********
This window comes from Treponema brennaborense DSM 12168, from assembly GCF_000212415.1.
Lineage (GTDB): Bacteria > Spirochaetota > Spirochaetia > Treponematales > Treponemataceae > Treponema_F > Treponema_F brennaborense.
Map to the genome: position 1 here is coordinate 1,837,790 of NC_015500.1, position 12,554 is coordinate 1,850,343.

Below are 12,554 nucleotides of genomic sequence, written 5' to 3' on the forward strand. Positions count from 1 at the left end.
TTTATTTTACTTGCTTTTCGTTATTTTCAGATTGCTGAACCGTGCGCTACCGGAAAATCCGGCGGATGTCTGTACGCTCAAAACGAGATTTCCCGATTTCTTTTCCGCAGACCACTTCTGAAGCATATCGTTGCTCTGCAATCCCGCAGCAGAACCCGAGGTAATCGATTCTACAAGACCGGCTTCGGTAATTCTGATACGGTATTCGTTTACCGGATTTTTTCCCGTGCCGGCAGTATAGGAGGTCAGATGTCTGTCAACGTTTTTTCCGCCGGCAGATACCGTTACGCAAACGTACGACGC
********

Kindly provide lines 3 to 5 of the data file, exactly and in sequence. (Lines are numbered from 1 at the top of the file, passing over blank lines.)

Map to the genome: position 1 here is coordinate 1,837,790 of NC_015500.1, position 12,554 is coordinate 1,850,343.

Below are 12,554 nucleotides of genomic sequence, written 5' to 3' on the forward strand. Positions count from 1 at the left end.
TTTATTTTACTTGCTTTTCGTTATTTTCAGATTGCTGAACCGTGCGCTACCGGAAAATCCGGCGGATGTCTGTACGCTCAAAACGAGATTTCCCGATTTCTTTTCCGCAGACCACTTCTGAAGCATATCGTTGCTCTGCAATCCCGCAGCAGAACCCGAGGTAATCGATTCTACAAGACCGGCTTCGGTAATTCTGATACGGTATTCGTTTACCGGATTTTTTCCCGTGCCGGCAGTATAGGAGGTCAGATGTCTGTCAACGTTTTTTCCGCCGGCAGATACCGTTACGCAAACGTACGACGC